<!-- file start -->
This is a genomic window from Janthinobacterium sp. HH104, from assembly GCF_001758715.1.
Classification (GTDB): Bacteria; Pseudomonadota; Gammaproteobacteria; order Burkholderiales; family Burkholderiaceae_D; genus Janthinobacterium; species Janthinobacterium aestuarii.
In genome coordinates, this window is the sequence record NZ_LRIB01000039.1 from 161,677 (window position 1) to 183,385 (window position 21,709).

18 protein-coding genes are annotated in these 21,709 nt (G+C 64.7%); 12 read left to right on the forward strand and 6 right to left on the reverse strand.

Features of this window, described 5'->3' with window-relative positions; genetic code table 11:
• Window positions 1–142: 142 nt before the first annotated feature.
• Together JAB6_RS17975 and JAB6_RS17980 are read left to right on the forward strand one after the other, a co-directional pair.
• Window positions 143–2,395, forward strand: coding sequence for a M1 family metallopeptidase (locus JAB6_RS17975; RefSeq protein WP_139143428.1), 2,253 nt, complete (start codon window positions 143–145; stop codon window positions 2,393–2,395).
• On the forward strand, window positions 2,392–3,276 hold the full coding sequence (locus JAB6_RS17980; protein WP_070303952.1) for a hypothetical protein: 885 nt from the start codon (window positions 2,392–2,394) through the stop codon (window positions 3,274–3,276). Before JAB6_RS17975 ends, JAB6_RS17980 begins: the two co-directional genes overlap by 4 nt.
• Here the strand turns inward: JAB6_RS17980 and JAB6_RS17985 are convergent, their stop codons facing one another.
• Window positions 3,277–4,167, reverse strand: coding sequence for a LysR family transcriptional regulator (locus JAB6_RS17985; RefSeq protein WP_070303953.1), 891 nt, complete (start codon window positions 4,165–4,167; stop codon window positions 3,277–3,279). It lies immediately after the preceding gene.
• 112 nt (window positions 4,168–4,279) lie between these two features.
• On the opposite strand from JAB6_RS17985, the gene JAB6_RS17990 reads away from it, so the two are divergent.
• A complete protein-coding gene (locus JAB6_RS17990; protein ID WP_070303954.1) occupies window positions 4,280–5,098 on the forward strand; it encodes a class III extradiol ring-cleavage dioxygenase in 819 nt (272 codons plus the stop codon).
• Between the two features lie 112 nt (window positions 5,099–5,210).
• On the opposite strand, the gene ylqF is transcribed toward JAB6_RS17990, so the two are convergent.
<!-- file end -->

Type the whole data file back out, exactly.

This is a genomic window from Janthinobacterium sp. HH104, from assembly GCF_001758715.1.
Classification (GTDB): Bacteria; Pseudomonadota; Gammaproteobacteria; order Burkholderiales; family Burkholderiaceae_D; genus Janthinobacterium; species Janthinobacterium aestuarii.
In genome coordinates, this window is the sequence record NZ_LRIB01000039.1 from 161,677 (window position 1) to 183,385 (window position 21,709).

18 protein-coding genes are annotated in these 21,709 nt (G+C 64.7%); 12 read left to right on the forward strand and 6 right to left on the reverse strand.

Features of this window, described 5'->3' with window-relative positions; genetic code table 11:
• Window positions 1–142: 142 nt before the first annotated feature.
• Together JAB6_RS17975 and JAB6_RS17980 are read left to right on the forward strand one after the other, a co-directional pair.
• Window positions 143–2,395, forward strand: coding sequence for a M1 family metallopeptidase (locus JAB6_RS17975; RefSeq protein WP_139143428.1), 2,253 nt, complete (start codon window positions 143–145; stop codon window positions 2,393–2,395).
• On the forward strand, window positions 2,392–3,276 hold the full coding sequence (locus JAB6_RS17980; protein WP_070303952.1) for a hypothetical protein: 885 nt from the start codon (window positions 2,392–2,394) through the stop codon (window positions 3,274–3,276). Before JAB6_RS17975 ends, JAB6_RS17980 begins: the two co-directional genes overlap by 4 nt.
• Here the strand turns inward: JAB6_RS17980 and JAB6_RS17985 are convergent, their stop codons facing one another.
• Window positions 3,277–4,167, reverse strand: coding sequence for a LysR family transcriptional regulator (locus JAB6_RS17985; RefSeq protein WP_070303953.1), 891 nt, complete (start codon window positions 4,165–4,167; stop codon window positions 3,277–3,279). It lies immediately after the preceding gene.
• 112 nt (window positions 4,168–4,279) lie between these two features.
• On the opposite strand from JAB6_RS17985, the gene JAB6_RS17990 reads away from it, so the two are divergent.
• A complete protein-coding gene (locus JAB6_RS17990; protein ID WP_070303954.1) occupies window positions 4,280–5,098 on the forward strand; it encodes a class III extradiol ring-cleavage dioxygenase in 819 nt (272 codons plus the stop codon).
• Between the two features lie 112 nt (window positions 5,099–5,210).
• On the opposite strand, the gene ylqF is transcribed toward JAB6_RS17990, so the two are convergent.